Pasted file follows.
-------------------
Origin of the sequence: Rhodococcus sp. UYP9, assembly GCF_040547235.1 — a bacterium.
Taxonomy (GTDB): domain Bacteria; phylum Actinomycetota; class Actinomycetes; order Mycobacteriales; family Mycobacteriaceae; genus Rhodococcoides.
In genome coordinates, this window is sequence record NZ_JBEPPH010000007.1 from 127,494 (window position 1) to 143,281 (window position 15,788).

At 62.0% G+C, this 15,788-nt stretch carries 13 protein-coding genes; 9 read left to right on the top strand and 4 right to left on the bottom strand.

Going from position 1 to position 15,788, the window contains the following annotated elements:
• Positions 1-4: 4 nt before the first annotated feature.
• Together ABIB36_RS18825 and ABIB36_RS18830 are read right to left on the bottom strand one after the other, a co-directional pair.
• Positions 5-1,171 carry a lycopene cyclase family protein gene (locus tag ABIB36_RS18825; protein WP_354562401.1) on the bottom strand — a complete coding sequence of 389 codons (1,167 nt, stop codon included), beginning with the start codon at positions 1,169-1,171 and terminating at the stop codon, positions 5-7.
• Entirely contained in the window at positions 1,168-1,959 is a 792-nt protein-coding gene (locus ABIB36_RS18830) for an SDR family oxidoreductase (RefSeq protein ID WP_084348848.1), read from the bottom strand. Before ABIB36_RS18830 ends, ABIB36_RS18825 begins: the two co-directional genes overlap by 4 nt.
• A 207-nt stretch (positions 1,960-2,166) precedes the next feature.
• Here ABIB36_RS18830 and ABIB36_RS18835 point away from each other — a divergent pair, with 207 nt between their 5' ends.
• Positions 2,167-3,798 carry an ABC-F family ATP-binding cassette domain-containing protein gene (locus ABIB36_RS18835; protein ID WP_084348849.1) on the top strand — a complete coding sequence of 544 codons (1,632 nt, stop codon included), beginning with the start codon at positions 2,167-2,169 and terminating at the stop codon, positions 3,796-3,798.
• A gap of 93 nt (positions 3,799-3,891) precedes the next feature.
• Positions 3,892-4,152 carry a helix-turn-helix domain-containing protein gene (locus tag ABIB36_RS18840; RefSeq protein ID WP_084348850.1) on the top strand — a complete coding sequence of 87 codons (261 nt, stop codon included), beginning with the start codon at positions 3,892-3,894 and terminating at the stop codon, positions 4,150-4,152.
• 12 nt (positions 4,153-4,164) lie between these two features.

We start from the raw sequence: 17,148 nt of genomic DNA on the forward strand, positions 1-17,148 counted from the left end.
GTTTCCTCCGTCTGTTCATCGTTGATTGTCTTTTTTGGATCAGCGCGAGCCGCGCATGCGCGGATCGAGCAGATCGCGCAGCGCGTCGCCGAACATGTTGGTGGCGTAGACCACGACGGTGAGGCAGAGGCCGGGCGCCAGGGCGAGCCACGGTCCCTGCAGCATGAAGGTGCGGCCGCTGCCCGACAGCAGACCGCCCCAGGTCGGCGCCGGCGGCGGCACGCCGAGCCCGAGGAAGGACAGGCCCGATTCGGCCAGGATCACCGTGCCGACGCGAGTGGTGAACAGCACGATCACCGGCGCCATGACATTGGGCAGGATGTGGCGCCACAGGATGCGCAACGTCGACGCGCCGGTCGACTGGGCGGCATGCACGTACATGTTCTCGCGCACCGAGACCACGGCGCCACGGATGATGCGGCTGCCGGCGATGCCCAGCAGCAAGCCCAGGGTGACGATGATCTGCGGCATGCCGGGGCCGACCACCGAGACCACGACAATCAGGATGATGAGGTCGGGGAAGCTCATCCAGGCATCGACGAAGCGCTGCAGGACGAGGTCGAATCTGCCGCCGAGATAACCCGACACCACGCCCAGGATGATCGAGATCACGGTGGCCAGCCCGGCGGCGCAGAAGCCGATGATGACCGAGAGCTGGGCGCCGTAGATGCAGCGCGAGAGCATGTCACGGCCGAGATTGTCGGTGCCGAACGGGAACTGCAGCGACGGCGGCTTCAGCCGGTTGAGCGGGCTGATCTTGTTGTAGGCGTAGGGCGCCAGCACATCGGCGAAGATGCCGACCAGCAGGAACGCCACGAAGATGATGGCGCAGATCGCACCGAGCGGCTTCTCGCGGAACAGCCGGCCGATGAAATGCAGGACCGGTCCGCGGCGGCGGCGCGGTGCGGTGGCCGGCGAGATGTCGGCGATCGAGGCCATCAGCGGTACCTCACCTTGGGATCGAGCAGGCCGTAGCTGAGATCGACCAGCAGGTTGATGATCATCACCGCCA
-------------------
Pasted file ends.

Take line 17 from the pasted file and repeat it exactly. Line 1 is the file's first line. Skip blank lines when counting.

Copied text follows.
GTTTCCTCCGTCTGTTCATCGTTGATTGTCTTTTTTGGATCAGCGCGAGCCGCGCATGCGCGGATCGAGCAGATCGCGCAGCGCGTCGCCGAACATGTTGGTGGCGTAGACCACGACGGTGAGGCAGAGGCCGGGCGCCAGGGCGAGCCACGGTCCCTGCAGCATGAAGGTGCGGCCGCTGCCCGACAGCAGACCGCCCCAGGTCGGCGCCGGCGGCGGCACGCCGAGCCCGAGGAAGGACAGGCCCGATTCGGCCAGGATCACCGTGCCGACGCGAGTGGTGAACAGCACGATCACCGGCGCCATGACATTGGGCAGGATGTGGCGCCACAGGATGCGCAACGTCGACGCGCCGGTCGACTGGGCGGCATGCACGTACATGTTCTCGCGCACCGAGACCACGGCGCCACGGATGATGCGGCTGCCGGCGATGCCCAGCAGCAAGCCCAGGGTGACGATGATCTGCGGCATGCCGGGGCCGACCACCGAGACCACGACAATCAGGATGATGAGGTCGGGGAAGCTCATCCAGGCATCGACGAAGCGCTGCAGGACGAGGTCGAATCTGCCGCCGAGATAACCCGACACCACGCCCAGGATGATCGAGATCACGGTGGCCAGCCCGGCGGCGCAGAAGCCGATGATGACCGAGAGCTGGGCGCCGTAGATGCAGCGCGAGAGCATGTCACGGCCGAGATTGTCGGTGCCGAACGGGAACTGCAGCGACGGCGGCTTCAGCCGGTTGAGCGGGCTGATCTTGTTGTAGGCGTAGGGCGCCAGCACATCGGCGAAGATGCCGACCAGCAGGAACGCCACGAAGATGATGGCGCAGATCGCACCGAGCGGCTTCTCGCGGAACAGCCGGCCGATGAAATGCAGGACCGGTCCGCGGCGGCGGCGCGGTGCGGTGGCCGGCGAGATGTCGGCGATCGAGGCCATCAGCGGTACCTCACCTTGGGATCGAGCAGGCCGTAGCTGAGATCGACCAGCAGGTTGATGATCATCACCGCCA